This talk is not about circuit design Electrical engineering is a discipline like any other, you learn by experience and mistake. The design process is part intuition, part art and all iterative tenacity. There is no “black magic,” about hardware, just physics and RTFM. Dive in with an Arduino and ‘The Art of Electronics,’ and don’t wuss out while you’re getting up the learning curve.
Hardware is WAY different from software When you are building hardware, you have to physically instantiate your idea. Each instantiation (required to debug problems and test concepts) takes time, money, materials and skills. Compile times are counted in weeks. A working design means you are only 15% done and that the fun part is over. Software project models do not apply.
Hardware Definitions: Intro Hardware is made of PARTS: aka resistors, ICs, switches, batteries and wires combine to make CIRCUITS You buy parts from distributors like Digikey and Mouser Every part has a data sheet For a prototype, you can connect parts by hand ad-hoc and then hack away If it works, stuff happens, you move on If it doesn’t work, you RTFM
Hardware Definitions: CAD
CAD = Computer Aided Design
We don’t make circuit boards by drawing out traces by hand and masking photo resist with tape (why it’s called “tape out”)
Instead, we use 15 year old software suites
EAGLE, Cadence, PCBXpress, Mentor
Hardware Definitions: Libraries + = A “part” or “device” in CAD consists of a “footprint/package” and a “symbol” Your “library” holds all of the devices for your design
Hardware Definitions: using CAD You “design” in a “schematic” The CAD program (eagle, cadence, pcbxpress) extracts a “netlist” from the schematic to create a “layout” You “route” all the IRL copper to connect the devices according to your schematic design.
Hardware Definitions: Fab Once you are done with your “layout,” you extract “gerbers,” aka executable design files A “fabrication house” takes your gerbers and makes a printed circuit board for you An “assembly house” takes your PCBs and your physical parts, your BOM list and assembles your hardware All of these steps can be done by hand, and all the steps are required even with DIY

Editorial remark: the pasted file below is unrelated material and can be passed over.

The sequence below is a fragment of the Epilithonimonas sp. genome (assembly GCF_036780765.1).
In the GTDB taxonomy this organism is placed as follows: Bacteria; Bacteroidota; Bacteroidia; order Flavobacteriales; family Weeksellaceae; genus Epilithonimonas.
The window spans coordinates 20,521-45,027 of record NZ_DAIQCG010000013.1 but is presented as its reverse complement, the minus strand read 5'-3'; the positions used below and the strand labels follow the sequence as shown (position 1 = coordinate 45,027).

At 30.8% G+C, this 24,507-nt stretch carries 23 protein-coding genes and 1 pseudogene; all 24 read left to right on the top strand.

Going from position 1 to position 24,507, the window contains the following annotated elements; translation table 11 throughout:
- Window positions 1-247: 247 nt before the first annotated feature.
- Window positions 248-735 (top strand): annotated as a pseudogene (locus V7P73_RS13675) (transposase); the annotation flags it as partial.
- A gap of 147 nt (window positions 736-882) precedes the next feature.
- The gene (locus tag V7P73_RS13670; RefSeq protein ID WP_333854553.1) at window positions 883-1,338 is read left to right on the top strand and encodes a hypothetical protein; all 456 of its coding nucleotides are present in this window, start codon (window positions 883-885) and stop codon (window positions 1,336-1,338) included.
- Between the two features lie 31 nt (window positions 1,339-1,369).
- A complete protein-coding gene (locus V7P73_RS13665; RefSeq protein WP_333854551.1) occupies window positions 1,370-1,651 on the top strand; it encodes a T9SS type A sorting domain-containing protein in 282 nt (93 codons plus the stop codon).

Prototypes vs. Production
Prototypes vs. Production
Production vs. Prototype
Common mistakesthat will cut you: non-DFM device footprint (YETDA! YETDA! YETDA!) Schematic symbol error (rotated FET syndrome) Non-validated prototype (due to part unavailability or failure to schedule properly) Non-validated components (sourcing from china or last-minute substitutions)
It is possible to be perfect
you don’t need to be an MIT engineer you can make hardware too
Hardware design is back-loaded Do not “begin at the beginning.” Start at the end. Estimate lead times: assembly, fabrication, shipping and BOM cost. Back out cost vs. time and quantity. Select obtainable, known components. Curate your CAD library. Validate your design implementation. Iterate design through prototypes.
Sorry: Abstractions do not exist A good designer considers every layer of “fabrication,” from PCB limitations to the end assembly method in order to make a good design that can be built to specification, on schedule and on budget. Curate as you go. You will be too tired to remember, let alone correct, any of your implementation errors post-facto.
HardwareJargon:Bill of Materials a BOM is the list of all components that are in your design (resistors, ICs, modules, connectors, etc) Reference Designator (R1, U28) Component ID (Digikey/Mouser #) Component Count and Cost Footprint (SOIC-8, TSSOP, 0402) Use/Purpose/Function/Sub-circuit CAD Status
A BOM is just a spreadsheet... a very very very useful spreadsheet
More Jargon:Netlist Connections in schematics are called “nets” A “netlist” is the list of all the nets in your design Use a netlist to validate what you built from what you meant to build (LVS verification) Brandon & I co-wrote the netlist to keep the signal names equal between the board and the code.... in a spreadsheet
Want to make hardware? Start with open-source designs. there’s a full Eagle library, schematic, layout, gerber package and BOM for the ninja boards in my public directory download it, start messing around. http://web.mit.edu/~awozniak/www/ninjas/
but now we’re out of time START BUILDING STUFF & ASK QUESTIONS
until next time... Here ARE SOME RESOURCES for hardware beginners that ladyada Put together just for you http://www.adafruit.com/ tutorials